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Hacksaw: The Jim Duggan Story Hardcover – April 1, 2012

4.3 out of 5 stars 29 customer reviews

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Editorial Reviews

Review

"This is the best wrestling book I've read in over a year."  —ProWrestling.About.com

About the Author

Hacksaw Jim Duggan was one of the nation’s most popular professional wrestlers in the 1980s. He lives in Lugoff, South Carolina. Scott E. Williams is the author of two previous books, including Terry Funk: More Than Just Hardcore. He lives in Dickinson, Texas.

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Product Details

  • Hardcover: 240 pages
  • Publisher: Triumph Books (April 1, 2012)
  • Language: English
  • ISBN-10: 1600786863
  • ISBN-13: 978-1600786860
  • Product Dimensions: 1 x 6.2 x 9.5 inches
  • Shipping Weight: 1.6 pounds (View shipping rates and policies)
  • Average Customer Review: 4.3 out of 5 stars  See all reviews (29 customer reviews)
  • Amazon Best Sellers Rank: #782,018 in Books (See Top 100 in Books)

Customer Reviews

Top Customer Reviews

Format: Hardcover Verified Purchase
It was 1988, and I watched Hacksaw Jim Duggan being interviewed on the Brother Love show. Dino Bravo and Frenchie Martin interrupted the interview, obviously a set-up by Brother Love. Brother Love insulted Duggan (calling him "Brother Doogan"), and pointed out that Bravo had a sculpted bodybuilder physique. He did look stronger than Duggan. Duggan puffed his chest up and made a great observation, "There's no question that Dino Bravo's a strong man. But Hacksaw Jim Duggan's no barbell. I'll fight back, tough guy! Hooooo!"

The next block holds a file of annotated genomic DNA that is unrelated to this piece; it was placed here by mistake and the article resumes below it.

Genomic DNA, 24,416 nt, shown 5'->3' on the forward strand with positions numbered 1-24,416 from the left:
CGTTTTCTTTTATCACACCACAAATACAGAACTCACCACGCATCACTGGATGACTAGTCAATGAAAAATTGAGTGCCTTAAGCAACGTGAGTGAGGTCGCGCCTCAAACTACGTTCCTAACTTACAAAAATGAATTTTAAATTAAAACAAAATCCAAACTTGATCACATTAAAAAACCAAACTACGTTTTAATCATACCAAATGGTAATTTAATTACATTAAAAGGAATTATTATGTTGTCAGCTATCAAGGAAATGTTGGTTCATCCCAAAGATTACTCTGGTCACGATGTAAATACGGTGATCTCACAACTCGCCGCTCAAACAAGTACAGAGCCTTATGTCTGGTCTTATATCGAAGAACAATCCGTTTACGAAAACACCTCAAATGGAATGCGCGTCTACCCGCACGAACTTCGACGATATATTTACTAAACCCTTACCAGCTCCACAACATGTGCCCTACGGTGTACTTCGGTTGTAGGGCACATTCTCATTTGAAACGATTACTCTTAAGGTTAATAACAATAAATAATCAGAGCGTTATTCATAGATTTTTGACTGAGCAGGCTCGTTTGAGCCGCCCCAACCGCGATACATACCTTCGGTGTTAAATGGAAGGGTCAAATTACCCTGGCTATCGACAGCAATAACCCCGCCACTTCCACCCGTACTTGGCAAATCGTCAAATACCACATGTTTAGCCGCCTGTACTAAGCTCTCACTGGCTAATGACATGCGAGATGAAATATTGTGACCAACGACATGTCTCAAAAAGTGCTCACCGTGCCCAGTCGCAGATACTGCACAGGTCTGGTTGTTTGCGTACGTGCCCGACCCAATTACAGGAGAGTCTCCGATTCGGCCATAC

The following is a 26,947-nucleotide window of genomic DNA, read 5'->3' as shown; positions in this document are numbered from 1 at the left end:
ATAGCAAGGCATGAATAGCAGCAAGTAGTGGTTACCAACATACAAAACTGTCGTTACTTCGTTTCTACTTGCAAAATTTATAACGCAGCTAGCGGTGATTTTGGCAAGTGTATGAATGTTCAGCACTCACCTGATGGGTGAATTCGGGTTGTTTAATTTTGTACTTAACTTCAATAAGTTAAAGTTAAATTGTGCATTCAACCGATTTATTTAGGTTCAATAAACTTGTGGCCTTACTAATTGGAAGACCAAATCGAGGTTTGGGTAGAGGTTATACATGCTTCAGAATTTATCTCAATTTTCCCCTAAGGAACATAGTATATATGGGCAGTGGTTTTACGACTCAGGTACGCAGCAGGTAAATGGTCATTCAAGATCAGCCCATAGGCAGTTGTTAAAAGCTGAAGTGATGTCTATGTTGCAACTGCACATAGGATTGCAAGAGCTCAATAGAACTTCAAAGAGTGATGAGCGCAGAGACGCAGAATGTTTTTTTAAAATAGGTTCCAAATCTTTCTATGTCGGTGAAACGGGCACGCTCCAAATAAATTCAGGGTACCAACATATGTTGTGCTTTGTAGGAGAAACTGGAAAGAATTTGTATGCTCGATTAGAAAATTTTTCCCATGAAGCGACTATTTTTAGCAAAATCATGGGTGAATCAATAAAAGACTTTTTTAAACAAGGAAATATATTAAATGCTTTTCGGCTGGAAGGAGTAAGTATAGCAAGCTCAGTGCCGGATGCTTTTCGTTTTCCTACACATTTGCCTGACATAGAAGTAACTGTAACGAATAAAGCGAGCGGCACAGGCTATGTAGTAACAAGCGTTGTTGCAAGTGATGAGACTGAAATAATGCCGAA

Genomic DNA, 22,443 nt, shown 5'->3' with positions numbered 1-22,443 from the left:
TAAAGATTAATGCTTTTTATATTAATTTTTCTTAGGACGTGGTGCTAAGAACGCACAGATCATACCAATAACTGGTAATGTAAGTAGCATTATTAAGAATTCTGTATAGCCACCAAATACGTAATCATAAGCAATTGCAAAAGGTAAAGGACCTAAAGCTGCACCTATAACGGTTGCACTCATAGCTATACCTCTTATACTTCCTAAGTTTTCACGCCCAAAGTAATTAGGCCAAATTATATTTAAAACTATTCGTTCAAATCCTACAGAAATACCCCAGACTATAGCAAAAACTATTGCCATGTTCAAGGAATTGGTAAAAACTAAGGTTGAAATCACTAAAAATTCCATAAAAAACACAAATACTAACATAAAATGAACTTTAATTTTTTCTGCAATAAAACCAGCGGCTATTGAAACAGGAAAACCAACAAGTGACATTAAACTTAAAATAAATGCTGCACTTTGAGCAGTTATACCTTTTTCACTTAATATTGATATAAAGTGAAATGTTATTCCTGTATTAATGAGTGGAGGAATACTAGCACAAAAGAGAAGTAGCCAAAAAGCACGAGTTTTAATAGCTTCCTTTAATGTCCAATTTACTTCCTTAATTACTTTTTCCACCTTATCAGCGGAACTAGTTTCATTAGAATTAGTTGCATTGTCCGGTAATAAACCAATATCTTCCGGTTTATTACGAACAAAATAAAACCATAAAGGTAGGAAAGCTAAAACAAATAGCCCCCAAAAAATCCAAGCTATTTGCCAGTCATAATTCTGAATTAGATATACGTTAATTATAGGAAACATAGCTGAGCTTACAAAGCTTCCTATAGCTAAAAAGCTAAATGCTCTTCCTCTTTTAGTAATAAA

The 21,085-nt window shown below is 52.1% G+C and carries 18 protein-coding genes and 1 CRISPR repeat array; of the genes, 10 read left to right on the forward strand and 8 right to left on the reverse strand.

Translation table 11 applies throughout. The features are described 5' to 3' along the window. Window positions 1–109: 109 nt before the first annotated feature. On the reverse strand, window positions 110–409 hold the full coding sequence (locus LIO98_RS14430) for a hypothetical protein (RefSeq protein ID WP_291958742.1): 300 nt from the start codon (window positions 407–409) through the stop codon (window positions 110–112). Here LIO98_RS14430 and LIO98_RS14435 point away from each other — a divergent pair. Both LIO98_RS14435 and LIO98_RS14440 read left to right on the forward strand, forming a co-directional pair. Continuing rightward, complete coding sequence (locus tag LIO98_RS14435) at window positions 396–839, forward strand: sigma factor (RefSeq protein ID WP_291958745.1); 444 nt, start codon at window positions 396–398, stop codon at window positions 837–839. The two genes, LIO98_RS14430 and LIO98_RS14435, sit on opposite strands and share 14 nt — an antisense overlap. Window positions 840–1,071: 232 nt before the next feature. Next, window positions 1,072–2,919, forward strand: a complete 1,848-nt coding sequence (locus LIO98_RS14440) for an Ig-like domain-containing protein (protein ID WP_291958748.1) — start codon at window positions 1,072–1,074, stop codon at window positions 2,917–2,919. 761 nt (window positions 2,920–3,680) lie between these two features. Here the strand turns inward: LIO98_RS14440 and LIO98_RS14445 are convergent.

It is an honor and a privilege to buy Hacksaw Duggan's book after all these years. I took my family to see him at WWF house shows in the late eighties, and saw him in person at the 1990 Royal Rumble. I watched his move to WCW, and his comeback appearance on RAW where he insulted Edge and his girlfriend Lita (Hoooo!) Now you can read about his exploits for the first time.

Starting in High School with a solid football and amateur wrestling background, the reader might be surprised at the intellectual prowess Duggan also possesses. I really would have liked to see a chess match between Duggan and one of the heels he fought over the years (resulting, of course, in the chess board being tossed aside when the bad guy starts losing). Duggan relates being picked up by the Atlanta Falcons, and expresses admiration for those who manage to do that sport season after season. Entering professional wrestling in 1980, Hacksaw quickly found a top place in the regional territories as Vince McMahon began his "Rock n Wrestling" takeover of the wrestling scene.

Their paths eventually connected, and Hacksaw gained national prominence as he fought King Haku, Ted Dibiase, Andre the Giant, the Big Boss Man, Hercules Hernandez, Earthquake, and the Macho Man Randy Savage.
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Format: Hardcover
I had a bad experience reading "The Rock Says..." a number of years back, and I probably wouldn't have spent time reading another wrestling-related book if it weren't for Mr. Williams's wife, who I know personally. Her husband is a qualified author who wrote well-informed wrestling articles in the local newspaper for years. So I knew he would treat Hacksaw's story right. I just had a feeling that the ghost writer of "The Rock Says..." wasn't a sincerely devoted wrestling fan, especially since I noticed chronological errors in its contents that The Rock didn't have the time or concern to correct.